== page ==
To truly connect with Millennials on their own terms—so you can earn their trust and win their business—you need to create a customer experience that reflects the preferences of these “digital natives...

Millennials understand that the responsibility rests squarely on their shoulders as the retirement safety net frays, traditional defined benefit pension plans are becoming a thing of the past, and the future of Social Security is coming into question. In fact, Millennials were only half as likely as Boomers to say they would rely on Social Security to protect against outliving their savings in retirement (42% vs 86%).

Instead, younger investors know they need other solutions to generate—and guarantee—income in retirement. Millennials were nearly twice as likely as Boomers to choose an annuity over the next 12 months to protect against outliving their savings as part of their holistic financial plans (75% vs 44%). Millennials were more than twice as likely as Boomers to incorporate in-plan income guarantees (67% vs 28%), a type of annuity now becoming more widely available within workplace defined contribution plans.

Clearly, Millennials realize the benefits of annuities, after maxing out contributions to their qualified plans and IRAs, for more tax-deferred growth and upside potential to help them accumulate more, and downside protection to mitigate market risk. And annuities are the only product that can offer them guaranteed income for life.

Planning Differently to Protect Assets

While markets have been on the rise, the past year has been anything but predictable, and the threat of more volatility looms large in investors’ minds.

Both Millennials and Boomers said that protecting assets was their number-one financial concern, with losses in their portfolio related to the pandemic a close second. Yet Millennials were more likely than Boomers to have a strategy to protect their assets against market risk (71% vs 63%). And there are stark differences between the solutions they use. For one, Millennials were nearly half as likely as Boomers (36% vs 66%) to rely on traditional diversification for risk management.

Instead, they use a range of solutions to protect portfolios against market risk. Millennials were nine times more likely than Boomers to say that Registered Index Linked Annuities (RILAs) were a top solution (36% vs 4%), they were more than twice as likely to use liquid alternatives (36% vs 17%), and exponentially more likely to use Smart Beta ETFs (30% vs 1%). Likewise, Millennials were twice as likely as Boomers to choose an annuity over the next 12 months to protect against market risk as part of their holistic financial plans (72% vs 36%).

Making the Move to Digital

To truly connect with Millennials on their own terms—so you can earn their trust and win their business—you need to create a customer experience that reflects the preferences of these “digital natives.”

Millennials are nearly five times more likely than Boomers to say that mobile technology influenced their decision to work with an advisor (19% vs 4%), six times more likely to say that enhancements to their advisor’s website or client portal is important for doing business with them (19% vs 3%) and seven times more likely to say that social media matters (14% vs 2%).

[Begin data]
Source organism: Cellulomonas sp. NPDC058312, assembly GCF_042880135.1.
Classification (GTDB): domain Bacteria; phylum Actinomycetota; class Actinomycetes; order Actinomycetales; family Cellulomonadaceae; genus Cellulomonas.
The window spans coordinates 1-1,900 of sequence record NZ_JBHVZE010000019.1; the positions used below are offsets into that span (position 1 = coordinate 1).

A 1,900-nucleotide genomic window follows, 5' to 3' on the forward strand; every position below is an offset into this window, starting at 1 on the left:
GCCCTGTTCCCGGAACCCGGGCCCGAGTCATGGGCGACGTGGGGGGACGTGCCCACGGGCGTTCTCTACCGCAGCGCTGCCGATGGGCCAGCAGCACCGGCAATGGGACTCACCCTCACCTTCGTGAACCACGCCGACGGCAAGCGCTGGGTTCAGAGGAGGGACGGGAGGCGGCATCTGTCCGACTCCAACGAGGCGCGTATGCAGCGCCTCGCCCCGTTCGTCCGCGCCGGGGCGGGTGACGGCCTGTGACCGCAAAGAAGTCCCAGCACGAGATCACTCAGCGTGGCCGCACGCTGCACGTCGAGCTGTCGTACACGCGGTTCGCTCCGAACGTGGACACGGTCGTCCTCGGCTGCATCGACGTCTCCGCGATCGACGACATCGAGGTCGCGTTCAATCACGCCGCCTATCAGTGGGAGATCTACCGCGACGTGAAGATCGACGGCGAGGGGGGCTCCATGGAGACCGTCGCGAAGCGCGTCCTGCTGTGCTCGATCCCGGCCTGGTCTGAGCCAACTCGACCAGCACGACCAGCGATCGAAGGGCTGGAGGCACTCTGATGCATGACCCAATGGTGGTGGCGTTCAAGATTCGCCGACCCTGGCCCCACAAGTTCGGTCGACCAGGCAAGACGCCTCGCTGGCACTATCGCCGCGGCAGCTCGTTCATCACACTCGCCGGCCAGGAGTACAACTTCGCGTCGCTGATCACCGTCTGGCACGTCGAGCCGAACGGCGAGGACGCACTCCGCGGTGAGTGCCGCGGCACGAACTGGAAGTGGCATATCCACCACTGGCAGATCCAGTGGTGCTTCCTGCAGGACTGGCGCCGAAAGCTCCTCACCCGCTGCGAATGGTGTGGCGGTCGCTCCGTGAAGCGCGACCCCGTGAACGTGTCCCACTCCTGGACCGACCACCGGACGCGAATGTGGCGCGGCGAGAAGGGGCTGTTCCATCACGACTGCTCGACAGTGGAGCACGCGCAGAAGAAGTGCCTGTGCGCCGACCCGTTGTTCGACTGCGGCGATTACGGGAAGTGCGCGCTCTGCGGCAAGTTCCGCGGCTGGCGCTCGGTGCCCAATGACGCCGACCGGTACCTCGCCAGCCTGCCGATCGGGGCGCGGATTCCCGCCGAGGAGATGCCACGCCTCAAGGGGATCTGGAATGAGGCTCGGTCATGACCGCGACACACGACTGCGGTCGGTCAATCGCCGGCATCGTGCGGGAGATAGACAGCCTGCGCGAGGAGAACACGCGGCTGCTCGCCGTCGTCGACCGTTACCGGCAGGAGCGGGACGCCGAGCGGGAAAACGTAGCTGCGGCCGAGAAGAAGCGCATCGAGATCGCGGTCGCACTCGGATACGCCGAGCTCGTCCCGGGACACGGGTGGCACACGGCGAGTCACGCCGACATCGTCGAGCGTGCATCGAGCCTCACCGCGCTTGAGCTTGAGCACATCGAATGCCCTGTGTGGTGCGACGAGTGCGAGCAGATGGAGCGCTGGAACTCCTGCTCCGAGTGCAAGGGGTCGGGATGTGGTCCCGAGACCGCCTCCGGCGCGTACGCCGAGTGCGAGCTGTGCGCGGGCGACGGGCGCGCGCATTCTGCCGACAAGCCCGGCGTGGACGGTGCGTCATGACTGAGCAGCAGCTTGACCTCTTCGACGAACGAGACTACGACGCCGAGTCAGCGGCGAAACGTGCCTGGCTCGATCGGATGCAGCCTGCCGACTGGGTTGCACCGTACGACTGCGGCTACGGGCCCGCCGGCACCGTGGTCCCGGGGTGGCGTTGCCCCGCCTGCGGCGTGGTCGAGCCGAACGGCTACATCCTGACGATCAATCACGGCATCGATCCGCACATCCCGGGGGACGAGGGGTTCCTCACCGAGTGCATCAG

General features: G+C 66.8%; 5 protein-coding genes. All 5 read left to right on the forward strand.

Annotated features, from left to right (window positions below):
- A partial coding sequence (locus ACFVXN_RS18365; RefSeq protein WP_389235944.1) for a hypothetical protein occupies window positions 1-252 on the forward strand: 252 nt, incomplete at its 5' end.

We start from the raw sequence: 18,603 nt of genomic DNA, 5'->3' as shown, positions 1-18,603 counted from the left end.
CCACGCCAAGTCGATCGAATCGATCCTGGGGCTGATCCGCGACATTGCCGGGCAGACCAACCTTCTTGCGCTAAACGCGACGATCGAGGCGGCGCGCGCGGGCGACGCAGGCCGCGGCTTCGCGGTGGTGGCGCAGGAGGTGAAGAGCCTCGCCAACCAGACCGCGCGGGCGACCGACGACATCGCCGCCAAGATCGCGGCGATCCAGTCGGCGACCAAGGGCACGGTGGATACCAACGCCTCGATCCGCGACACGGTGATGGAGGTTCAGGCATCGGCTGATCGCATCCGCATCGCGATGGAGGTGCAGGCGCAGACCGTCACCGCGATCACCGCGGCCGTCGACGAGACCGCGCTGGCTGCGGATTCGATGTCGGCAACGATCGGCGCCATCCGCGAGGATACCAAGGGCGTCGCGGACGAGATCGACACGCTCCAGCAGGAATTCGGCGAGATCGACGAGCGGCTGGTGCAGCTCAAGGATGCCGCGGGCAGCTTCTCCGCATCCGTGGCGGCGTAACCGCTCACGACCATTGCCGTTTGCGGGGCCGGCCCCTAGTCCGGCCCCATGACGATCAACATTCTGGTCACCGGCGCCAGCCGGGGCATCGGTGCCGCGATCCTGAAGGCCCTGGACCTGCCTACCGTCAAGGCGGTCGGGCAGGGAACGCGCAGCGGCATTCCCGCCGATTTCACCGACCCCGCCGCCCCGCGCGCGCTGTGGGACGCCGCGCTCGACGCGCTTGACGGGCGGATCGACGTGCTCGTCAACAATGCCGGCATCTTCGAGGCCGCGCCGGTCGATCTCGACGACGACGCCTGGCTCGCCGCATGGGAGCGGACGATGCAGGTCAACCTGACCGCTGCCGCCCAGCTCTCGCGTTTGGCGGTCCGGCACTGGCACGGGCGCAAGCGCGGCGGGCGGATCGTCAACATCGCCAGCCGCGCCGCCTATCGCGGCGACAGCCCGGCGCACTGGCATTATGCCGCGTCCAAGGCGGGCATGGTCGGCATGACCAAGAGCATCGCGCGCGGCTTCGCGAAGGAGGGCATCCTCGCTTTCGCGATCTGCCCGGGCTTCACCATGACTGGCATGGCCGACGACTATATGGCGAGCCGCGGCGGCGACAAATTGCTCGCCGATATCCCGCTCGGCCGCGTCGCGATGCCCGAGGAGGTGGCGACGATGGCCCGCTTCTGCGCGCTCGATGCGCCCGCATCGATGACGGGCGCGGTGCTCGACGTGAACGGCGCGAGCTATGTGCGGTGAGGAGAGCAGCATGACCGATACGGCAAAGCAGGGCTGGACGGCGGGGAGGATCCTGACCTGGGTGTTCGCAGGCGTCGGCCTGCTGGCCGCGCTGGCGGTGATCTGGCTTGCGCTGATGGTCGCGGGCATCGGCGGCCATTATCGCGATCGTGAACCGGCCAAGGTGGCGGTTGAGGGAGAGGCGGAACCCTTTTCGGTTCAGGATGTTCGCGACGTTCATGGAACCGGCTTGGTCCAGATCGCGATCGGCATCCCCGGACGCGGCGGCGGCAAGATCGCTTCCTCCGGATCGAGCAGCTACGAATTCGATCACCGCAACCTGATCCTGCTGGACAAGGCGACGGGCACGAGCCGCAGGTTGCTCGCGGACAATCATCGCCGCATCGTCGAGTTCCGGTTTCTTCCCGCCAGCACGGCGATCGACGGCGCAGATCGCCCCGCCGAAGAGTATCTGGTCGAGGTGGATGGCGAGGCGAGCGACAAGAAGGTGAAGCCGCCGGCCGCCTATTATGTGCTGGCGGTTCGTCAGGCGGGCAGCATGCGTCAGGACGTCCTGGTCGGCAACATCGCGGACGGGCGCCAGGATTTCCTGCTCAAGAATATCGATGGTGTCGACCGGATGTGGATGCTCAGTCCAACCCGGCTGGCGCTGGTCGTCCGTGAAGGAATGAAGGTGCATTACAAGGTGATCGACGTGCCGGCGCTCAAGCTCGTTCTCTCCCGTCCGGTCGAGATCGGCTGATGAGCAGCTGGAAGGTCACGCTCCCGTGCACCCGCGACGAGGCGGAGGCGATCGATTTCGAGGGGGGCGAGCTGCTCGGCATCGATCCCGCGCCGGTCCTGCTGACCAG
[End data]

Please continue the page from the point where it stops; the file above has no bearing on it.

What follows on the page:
Likewise, it’s essential for you to establish your own online presence, using LinkedIn, blogs, podcasts and videos. Develop a communication strategy that leverages digital channels—and be sure that it centers on unbiased, educational content. Don’t forget that Millennials will do their own research online. And there is plenty of information out there. You can help them understand what content is accurate and which sources are reliable.

An Asset Now—and an Investment for the Future

The reality is that Millennials have had a tough start. It’s not always easy for them to balance plans for the future with their financial obligations today. It becomes even harder when confronting the complex challenges created by pandemic.

But they are resilient, innovative and full of untapped potential. Many are already on the path to building their own wealth and poised to inherit more. So don’t ignore this emerging market. And don’t ignore the research showing that after a client passes away heirs are highly likely to “fire” that advisor. For example, according to a 2019 report by Cerulli Associates, 87% of affluent investors said that they did not choose to use their parents’ advisor—and the vast majority had never even considered it.

Start working with Millennial clients and working to retain Millennial heirs. Build a multi-generational team that includes younger advisors who speak their language. Reduce fees for younger clients to engage them now so they can graduate into a full-service model over time. Consider retirement planning and asset protection from their point of view. Create a digital client experience, including self-service tools and automated solutions, to serve Millennial clients the way they want to be served—and in a way that is more efficient for you.

Bottom line, with the right approach, the emerging market of Millennial investors can be an asset to your practice now and an investment in the future of your firm.